The new Safari Velociraptor measures 8.39″ long, stands 2.73″ tall, and was sculpted by Doug Watson who continues to hone his trade each passing year. This Velociraptor is literally the first of its kind. The feather placement is absolutely spot-on, complete with primary feathers anchored to the middle digit and a luxurious fan of feathers along the tail. Most of all, and I can’t stress this enough, it looks like a bird. And there is no doubt that Velociraptor and its kin would have looked like birds. Unlike past attempts by other companies the feathery covering does much to obscure the shape of the actual animal within them. The neck is especially thick and fluffy. We’re used to Velociraptor with a long S-curved neck. This is accurate, modern birds have the same thing. It’s kind of a theropod hallmark. With most modern birds you just can’t see it under all the fluff and it makes sense that some feathered dinosaurs would have been similarly obscured by their plumage. Other Velociraptor trademarks are here too. The narrow curved snout, long stiff tail, hyperextended toe, and neutral 3 fingered hands.

If dromaeosaurs could be compared to any modern animals it would no doubt be the animals traditionally called raptors (birds of prey) in a pre-“Jurassic Park” world. This raptor indeed looks raptor-like (please excuse the word play) and the colors it’s reproduced in further enforces that. Doug Watson himself said the colors were originally inspired by the large and regal ferruginous hawk of western North America. The plumage is mostly a burnt orange color with some black highlights on the body. The tail and primary feathers are tipped in brown with beautiful white speckling. The head stands out with a black crown and nape and some white striping trailing away from the eyes. The eyes themselves are orange with round black pupils. The snout is brown and studded with numerous tiny teeth that are meticulously painted with little runoff despite the tiny size. The scaly hands and feet are an olive color with brown scutes and light brown nails. The underside of the toy is painted white. Overall the color is both eye-catching and realistic without being too gaudy.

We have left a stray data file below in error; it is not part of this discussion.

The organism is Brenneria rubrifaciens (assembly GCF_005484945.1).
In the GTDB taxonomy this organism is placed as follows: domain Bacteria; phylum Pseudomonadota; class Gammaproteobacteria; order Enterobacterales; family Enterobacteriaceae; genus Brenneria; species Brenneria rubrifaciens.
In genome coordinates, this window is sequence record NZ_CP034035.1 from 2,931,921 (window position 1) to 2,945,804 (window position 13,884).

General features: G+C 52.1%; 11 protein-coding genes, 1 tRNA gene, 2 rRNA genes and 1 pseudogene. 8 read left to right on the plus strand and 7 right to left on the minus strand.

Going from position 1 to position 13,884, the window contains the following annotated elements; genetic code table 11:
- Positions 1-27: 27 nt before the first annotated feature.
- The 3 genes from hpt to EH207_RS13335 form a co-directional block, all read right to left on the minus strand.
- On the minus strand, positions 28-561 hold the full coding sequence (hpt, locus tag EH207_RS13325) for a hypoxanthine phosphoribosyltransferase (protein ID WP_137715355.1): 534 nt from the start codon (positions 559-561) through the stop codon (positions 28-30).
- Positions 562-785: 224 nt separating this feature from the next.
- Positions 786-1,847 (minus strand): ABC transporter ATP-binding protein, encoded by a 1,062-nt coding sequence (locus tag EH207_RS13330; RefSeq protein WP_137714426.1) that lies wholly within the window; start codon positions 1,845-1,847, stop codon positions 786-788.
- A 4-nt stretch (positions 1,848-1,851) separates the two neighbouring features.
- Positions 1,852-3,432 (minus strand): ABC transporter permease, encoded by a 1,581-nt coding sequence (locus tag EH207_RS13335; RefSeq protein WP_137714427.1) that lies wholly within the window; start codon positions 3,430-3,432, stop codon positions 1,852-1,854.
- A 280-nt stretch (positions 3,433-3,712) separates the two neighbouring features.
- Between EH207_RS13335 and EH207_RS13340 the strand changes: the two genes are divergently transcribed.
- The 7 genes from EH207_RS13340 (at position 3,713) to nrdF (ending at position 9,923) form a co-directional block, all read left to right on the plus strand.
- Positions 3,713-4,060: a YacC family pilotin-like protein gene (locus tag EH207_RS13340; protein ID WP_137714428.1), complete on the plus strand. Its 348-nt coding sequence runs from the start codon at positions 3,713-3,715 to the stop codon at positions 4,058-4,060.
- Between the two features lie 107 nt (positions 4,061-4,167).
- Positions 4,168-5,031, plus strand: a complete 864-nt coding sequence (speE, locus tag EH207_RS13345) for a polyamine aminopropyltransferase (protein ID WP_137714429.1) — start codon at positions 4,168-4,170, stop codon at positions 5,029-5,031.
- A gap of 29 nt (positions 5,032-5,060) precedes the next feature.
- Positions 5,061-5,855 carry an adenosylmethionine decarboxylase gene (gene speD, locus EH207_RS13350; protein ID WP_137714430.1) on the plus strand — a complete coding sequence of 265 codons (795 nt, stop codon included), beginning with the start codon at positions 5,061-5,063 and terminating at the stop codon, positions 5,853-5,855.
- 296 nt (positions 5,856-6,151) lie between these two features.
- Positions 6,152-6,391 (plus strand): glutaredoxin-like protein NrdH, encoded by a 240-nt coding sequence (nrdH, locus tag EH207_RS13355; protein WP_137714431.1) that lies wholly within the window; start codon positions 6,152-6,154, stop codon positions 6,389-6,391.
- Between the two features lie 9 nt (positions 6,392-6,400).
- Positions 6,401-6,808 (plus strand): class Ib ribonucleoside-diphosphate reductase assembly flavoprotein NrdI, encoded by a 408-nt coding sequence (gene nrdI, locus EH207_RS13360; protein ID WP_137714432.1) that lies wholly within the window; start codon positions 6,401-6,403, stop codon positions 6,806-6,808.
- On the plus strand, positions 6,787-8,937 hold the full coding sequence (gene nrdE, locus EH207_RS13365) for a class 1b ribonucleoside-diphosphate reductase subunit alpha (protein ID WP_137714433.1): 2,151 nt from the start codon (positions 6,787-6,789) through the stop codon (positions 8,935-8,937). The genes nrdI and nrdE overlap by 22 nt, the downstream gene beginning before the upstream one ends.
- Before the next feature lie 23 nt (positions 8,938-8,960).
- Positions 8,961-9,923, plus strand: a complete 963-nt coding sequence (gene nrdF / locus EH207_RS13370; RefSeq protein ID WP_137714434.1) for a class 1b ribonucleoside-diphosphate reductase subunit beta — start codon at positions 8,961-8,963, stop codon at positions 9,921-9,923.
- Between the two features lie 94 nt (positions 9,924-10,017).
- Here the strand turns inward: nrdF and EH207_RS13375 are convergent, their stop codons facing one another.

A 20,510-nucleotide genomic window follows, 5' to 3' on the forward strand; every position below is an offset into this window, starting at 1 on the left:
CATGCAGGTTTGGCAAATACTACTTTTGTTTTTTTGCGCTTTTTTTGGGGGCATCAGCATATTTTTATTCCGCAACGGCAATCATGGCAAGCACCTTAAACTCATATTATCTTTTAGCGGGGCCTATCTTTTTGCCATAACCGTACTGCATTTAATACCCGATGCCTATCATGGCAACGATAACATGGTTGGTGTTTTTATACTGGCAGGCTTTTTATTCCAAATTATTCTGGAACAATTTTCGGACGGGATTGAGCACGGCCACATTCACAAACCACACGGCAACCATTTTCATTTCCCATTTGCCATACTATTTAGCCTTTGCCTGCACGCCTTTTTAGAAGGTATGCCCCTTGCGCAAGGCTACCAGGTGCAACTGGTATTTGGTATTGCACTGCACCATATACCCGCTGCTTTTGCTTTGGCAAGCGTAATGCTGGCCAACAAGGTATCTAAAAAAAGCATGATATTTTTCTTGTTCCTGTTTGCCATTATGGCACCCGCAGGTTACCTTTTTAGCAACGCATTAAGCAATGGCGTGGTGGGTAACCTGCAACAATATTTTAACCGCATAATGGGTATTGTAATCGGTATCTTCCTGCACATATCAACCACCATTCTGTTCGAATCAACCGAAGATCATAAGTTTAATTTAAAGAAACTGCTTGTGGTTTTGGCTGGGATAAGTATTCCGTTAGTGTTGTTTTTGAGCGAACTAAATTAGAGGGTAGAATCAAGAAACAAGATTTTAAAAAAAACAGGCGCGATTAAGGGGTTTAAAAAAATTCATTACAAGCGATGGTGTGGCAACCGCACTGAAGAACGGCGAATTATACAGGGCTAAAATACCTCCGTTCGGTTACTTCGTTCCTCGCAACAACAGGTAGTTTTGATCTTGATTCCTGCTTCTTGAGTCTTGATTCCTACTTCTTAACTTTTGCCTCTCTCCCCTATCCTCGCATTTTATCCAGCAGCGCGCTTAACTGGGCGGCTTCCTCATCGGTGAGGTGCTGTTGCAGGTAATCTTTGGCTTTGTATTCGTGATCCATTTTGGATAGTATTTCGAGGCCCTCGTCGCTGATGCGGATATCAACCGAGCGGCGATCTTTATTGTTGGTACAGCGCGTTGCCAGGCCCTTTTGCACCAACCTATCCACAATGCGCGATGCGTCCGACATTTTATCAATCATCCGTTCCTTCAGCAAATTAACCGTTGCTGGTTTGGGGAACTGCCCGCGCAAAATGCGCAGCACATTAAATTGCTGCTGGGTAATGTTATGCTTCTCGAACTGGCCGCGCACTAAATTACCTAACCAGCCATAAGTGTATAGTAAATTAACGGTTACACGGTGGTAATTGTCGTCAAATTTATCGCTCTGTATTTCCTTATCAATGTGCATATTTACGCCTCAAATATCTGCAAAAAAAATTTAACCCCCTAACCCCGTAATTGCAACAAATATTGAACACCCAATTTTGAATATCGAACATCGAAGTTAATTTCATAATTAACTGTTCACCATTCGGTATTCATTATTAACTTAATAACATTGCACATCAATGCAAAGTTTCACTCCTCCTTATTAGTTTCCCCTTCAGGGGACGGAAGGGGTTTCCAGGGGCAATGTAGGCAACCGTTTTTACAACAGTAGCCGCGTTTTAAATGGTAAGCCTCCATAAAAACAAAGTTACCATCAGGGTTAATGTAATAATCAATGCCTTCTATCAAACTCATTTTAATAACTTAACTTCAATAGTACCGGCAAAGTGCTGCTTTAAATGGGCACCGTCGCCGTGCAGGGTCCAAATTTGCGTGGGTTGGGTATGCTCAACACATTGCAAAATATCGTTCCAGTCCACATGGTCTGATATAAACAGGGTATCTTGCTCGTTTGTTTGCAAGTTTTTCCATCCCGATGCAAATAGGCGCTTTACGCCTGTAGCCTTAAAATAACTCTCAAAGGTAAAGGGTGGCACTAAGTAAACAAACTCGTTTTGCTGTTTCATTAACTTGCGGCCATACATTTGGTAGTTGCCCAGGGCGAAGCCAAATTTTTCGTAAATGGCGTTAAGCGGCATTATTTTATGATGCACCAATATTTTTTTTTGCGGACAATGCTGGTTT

The model is posed with the tail lifted high but supported by the tips of the wing feathers. Obviously these sorts of compromises are necessary to make the toy stand but unlike previous tripod attempts at a Velociraptor this one is much less offensive.  If I did have any complaint about the posture it would be the open mouth but that’s something I complain about with every theropod toy.

All in all this is just a fantastic model and just the sort of Velociraptor I’ve been longing for. Hopefully this is a sign of things to come from Safari and other toy companies take note. I urge every collector to pick this gem up. Vote with your money and tell toy companies that THIS is the kind of model you want on your shelf.  I could continue to gush over this model for many more pages but I’ll spare you that, this review has already run on longer than most but this toy is truly the Velociraptor to which all other figures will be compared. As a final note I would like to thank Dan of Dan’s Dinosaurs for generously donating this model for review.

The Safari Ltd. Velociraptor is now available for purchase at Dan’s Dinosaurs.